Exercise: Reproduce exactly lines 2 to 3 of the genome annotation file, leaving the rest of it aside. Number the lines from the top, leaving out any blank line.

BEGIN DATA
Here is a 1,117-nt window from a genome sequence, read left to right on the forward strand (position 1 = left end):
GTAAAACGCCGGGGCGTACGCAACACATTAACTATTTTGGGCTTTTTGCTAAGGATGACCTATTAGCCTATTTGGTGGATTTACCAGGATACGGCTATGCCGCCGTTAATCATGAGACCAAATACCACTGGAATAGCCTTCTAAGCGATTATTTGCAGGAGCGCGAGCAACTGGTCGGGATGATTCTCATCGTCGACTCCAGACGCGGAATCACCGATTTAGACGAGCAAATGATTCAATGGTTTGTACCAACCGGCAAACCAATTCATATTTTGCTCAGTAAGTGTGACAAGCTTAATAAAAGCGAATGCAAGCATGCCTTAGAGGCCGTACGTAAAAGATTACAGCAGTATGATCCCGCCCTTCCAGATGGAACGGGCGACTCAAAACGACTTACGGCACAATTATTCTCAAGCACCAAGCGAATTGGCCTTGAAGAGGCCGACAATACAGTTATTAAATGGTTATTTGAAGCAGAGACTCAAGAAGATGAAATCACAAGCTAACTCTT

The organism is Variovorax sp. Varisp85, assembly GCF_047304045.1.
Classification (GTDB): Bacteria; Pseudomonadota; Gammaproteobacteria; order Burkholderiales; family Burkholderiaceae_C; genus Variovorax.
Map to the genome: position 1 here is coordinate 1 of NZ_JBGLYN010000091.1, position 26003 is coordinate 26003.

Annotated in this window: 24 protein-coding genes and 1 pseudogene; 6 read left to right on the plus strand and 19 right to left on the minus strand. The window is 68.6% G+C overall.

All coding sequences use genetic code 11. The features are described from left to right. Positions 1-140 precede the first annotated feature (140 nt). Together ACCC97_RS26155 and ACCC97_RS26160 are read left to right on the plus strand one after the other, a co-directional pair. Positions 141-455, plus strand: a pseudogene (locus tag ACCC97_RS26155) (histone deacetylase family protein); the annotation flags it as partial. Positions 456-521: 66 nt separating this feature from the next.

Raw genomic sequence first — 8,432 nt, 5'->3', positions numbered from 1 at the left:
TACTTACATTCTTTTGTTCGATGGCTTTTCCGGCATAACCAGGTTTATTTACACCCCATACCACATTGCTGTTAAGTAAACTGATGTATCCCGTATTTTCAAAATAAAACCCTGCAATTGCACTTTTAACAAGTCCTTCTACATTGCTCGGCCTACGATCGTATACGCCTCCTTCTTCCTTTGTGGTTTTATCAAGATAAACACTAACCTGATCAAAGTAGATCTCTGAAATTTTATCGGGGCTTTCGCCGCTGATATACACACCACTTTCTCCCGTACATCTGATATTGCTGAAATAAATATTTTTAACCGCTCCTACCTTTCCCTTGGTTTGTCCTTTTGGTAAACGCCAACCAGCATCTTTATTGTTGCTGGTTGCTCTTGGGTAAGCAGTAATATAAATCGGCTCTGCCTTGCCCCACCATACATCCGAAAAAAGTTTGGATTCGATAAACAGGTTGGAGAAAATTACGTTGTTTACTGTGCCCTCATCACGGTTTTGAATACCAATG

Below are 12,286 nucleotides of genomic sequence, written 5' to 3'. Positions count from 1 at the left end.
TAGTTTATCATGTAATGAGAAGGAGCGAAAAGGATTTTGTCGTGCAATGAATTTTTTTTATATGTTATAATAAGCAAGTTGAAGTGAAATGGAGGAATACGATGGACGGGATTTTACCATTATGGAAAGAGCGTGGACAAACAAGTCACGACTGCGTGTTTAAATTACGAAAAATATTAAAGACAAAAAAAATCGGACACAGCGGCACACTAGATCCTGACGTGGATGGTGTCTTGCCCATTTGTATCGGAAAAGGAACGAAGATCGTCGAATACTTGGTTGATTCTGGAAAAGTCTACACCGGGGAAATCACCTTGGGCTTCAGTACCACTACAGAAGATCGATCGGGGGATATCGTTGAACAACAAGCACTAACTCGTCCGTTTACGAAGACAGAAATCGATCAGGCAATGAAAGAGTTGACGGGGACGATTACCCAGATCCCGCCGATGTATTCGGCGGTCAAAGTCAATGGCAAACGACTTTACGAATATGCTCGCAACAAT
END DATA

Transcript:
GTAAAACGCCGGGGCGTACGCAACACATTAACTATTTTGGGCTTTTTGCTAAGGATGACCTATTAGCCTATTTGGTGGATTTACCAGGATACGGCTATGCCGCCGTTAATCATGAGACCAAATACCACTGGAATAGCCTTCTAAGCGATTATTTGCAGGAGCGCGAGCAACTGGTCGGGATGATTCTCATCGTCGACTCCAGACGCGGAATCACCGATTTAGACGAGCAAATGATTCAATGGTTTGTACCAACCGGCAAACCAATTCATATTTTGCTCAGTAAGTGTGACAAGCTTAATAAAAGCGAATGCAAGCATGCCTTAGAGGCCGTACGTAAAAGATTACAGCAGTATGATCCCGCCCTTCCAGATGGAACGGGCGACTCAAAACGACTTACGGCACAATTATTCTCAAGCACCAAGCGAATTGGCCTTGAAGAGGCCGACAATACAGTTATTAAATGGTTATTTGAAGCAGAGACTCAAGAAGATGAAATCACAAGCTAACTCTT

The organism is Variovorax sp. Varisp85, assembly GCF_047304045.1.